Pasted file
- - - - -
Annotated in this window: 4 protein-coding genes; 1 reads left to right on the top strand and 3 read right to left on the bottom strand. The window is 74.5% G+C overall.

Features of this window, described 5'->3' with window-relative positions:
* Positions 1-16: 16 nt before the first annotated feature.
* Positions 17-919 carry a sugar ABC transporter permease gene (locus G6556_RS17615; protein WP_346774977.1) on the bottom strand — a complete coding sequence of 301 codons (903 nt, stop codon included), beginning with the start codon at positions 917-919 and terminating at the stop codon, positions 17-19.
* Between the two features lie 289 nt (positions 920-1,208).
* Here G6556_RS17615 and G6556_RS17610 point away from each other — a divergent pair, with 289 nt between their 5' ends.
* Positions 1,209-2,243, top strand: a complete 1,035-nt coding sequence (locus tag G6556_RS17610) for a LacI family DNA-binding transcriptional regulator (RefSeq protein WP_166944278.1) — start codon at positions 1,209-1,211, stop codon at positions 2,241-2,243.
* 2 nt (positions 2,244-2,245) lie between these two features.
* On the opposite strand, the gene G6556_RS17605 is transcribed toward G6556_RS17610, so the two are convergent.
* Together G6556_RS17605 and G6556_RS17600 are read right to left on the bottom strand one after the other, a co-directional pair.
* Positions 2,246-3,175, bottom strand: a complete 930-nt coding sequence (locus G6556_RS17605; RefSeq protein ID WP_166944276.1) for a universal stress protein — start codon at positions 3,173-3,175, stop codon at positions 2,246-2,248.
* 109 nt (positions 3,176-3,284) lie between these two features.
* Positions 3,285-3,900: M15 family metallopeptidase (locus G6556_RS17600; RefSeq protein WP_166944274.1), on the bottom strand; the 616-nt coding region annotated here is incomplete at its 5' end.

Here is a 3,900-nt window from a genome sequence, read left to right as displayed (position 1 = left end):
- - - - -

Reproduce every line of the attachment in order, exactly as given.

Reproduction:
Annotated in this window: 4 protein-coding genes; 1 reads left to right on the top strand and 3 read right to left on the bottom strand. The window is 74.5% G+C overall.

Features of this window, described 5'->3' with window-relative positions:
* Positions 1-16: 16 nt before the first annotated feature.
* Positions 17-919 carry a sugar ABC transporter permease gene (locus G6556_RS17615; protein WP_346774977.1) on the bottom strand — a complete coding sequence of 301 codons (903 nt, stop codon included), beginning with the start codon at positions 917-919 and terminating at the stop codon, positions 17-19.
* Between the two features lie 289 nt (positions 920-1,208).
* Here G6556_RS17615 and G6556_RS17610 point away from each other — a divergent pair, with 289 nt between their 5' ends.
* Positions 1,209-2,243, top strand: a complete 1,035-nt coding sequence (locus tag G6556_RS17610) for a LacI family DNA-binding transcriptional regulator (RefSeq protein WP_166944278.1) — start codon at positions 1,209-1,211, stop codon at positions 2,241-2,243.
* 2 nt (positions 2,244-2,245) lie between these two features.
* On the opposite strand, the gene G6556_RS17605 is transcribed toward G6556_RS17610, so the two are convergent.
* Together G6556_RS17605 and G6556_RS17600 are read right to left on the bottom strand one after the other, a co-directional pair.
* Positions 2,246-3,175, bottom strand: a complete 930-nt coding sequence (locus G6556_RS17605; RefSeq protein ID WP_166944276.1) for a universal stress protein — start codon at positions 3,173-3,175, stop codon at positions 2,246-2,248.
* 109 nt (positions 3,176-3,284) lie between these two features.
* Positions 3,285-3,900: M15 family metallopeptidase (locus G6556_RS17600; RefSeq protein WP_166944274.1), on the bottom strand; the 616-nt coding region annotated here is incomplete at its 5' end.

Here is a 3,900-nt window from a genome sequence, read left to right as displayed (position 1 = left end):